It's hard to understand the reasoning, but often fine arts are put into a hierarchy according to their technique. Engraving and drawing are considered minor arts next to painting and sculpting. But of course you can find sketches that far exceed the expressive capacity of an oil painting. Even within these genres new hierarchies are created. A watercolour is not valued the same as a painting, or a charcoal the same as a pastel. That's why the Mapfre Foundation, aware of the value of this last technique, has dedicated an entire exhibition to it, including first-class works by leading international artists.
'Touching colour. The renewal of pastel' reviews the history and evolution of the genre from the late 18th century to the 20th century. The curator, Philippe Saunier, has selected works that range from subtle to powerful, from the delicacy of the veiled and vanished to the convincing nature of volume and texture, from the freshness of the point where an idea is a seedling to the full bloom of the finished work. In this sense it's worth paying attention to, for example, the great quality of works such as 'Shepherd Guarding His Flock' by Millet, a landscape study by Eugène Boudin, 'La Segadora' ('The Harvester') by Pablo Gargallo or 'Study for a hand' by Picasso.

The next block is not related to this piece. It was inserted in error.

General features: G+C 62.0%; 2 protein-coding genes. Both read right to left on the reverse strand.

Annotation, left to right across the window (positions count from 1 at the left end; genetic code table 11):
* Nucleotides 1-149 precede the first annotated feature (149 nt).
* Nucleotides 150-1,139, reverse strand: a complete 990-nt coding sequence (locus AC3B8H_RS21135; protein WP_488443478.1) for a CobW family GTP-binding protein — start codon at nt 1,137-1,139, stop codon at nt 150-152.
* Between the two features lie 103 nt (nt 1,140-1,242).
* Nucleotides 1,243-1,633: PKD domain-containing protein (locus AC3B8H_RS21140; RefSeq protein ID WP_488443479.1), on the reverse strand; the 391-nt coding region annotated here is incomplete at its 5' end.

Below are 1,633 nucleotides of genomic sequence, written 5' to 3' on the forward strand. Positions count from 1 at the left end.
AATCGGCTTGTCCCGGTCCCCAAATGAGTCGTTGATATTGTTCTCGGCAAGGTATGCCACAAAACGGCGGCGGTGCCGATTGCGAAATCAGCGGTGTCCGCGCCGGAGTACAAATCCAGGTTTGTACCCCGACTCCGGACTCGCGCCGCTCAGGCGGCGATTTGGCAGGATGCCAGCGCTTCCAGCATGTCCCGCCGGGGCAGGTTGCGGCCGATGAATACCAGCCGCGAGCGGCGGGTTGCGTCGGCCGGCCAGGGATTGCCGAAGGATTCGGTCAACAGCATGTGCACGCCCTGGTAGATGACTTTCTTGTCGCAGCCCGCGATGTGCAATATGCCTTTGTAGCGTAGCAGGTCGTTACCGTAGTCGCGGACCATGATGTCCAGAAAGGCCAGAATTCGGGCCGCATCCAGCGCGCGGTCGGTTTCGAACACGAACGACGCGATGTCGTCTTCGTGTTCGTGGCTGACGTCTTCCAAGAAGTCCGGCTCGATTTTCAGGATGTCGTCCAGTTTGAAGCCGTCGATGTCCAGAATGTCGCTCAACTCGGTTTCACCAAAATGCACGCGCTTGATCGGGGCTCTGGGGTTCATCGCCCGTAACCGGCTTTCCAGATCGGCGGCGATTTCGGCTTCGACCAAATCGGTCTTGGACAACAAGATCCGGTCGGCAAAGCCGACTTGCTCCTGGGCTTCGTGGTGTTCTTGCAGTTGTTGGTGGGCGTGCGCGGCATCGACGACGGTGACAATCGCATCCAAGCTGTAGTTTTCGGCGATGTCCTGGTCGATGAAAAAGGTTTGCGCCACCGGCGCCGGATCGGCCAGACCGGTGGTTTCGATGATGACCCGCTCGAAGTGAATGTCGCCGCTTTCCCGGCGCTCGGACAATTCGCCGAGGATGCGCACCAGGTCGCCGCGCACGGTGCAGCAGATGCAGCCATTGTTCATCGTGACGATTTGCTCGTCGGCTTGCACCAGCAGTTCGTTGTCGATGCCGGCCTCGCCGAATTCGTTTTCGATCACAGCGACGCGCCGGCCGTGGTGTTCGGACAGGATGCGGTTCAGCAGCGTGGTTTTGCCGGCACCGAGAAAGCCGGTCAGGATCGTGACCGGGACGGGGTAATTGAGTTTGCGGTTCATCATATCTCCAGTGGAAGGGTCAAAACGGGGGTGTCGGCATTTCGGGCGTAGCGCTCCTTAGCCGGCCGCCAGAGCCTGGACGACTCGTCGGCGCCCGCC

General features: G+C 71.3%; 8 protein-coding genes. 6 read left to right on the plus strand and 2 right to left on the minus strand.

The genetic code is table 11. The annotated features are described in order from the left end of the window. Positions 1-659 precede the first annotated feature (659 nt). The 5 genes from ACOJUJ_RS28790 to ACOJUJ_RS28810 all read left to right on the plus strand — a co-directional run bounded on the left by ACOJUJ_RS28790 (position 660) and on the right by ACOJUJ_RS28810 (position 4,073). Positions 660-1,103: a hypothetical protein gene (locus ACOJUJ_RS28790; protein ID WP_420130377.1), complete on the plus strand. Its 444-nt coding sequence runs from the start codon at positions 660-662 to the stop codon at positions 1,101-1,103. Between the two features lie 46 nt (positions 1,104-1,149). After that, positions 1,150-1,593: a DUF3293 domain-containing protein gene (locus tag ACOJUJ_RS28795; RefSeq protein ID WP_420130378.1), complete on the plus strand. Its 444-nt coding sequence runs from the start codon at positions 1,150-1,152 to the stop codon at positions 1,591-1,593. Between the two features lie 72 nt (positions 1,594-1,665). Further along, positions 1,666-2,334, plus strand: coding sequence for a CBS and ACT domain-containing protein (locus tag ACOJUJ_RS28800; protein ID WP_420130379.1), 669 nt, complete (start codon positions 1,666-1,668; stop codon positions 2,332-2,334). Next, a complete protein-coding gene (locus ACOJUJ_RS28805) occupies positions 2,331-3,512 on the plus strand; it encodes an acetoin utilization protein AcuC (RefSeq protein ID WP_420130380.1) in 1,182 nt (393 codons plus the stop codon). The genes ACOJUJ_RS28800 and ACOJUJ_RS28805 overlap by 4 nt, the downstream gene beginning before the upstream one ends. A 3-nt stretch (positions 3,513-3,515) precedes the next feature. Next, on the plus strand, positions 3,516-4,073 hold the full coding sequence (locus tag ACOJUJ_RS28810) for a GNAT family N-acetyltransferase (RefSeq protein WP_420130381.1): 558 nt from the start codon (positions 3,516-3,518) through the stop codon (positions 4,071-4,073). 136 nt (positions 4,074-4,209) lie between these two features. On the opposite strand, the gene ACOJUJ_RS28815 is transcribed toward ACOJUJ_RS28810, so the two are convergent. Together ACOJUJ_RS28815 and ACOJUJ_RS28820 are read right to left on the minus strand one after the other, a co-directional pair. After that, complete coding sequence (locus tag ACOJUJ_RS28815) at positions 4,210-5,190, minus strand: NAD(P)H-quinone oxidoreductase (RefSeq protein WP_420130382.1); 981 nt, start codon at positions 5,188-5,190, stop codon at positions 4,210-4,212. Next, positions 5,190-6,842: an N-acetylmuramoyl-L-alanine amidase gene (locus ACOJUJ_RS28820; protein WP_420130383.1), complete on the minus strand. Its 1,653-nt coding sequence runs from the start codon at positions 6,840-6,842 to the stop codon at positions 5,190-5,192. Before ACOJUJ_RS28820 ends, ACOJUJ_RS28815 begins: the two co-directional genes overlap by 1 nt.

The exhibition also presents works by relevant artists such as Boldini, Renoir, Berthe Morisot and Odilon Redon, while also including lesser-known names such as Degouve de Nuncques, as well as Catalan painters like Joaquim Mir and Joan Miró. This is a good opportunity to enter the fascinating world of pastel and at the same time get to know another facet of some of the greatest names in the field of painting.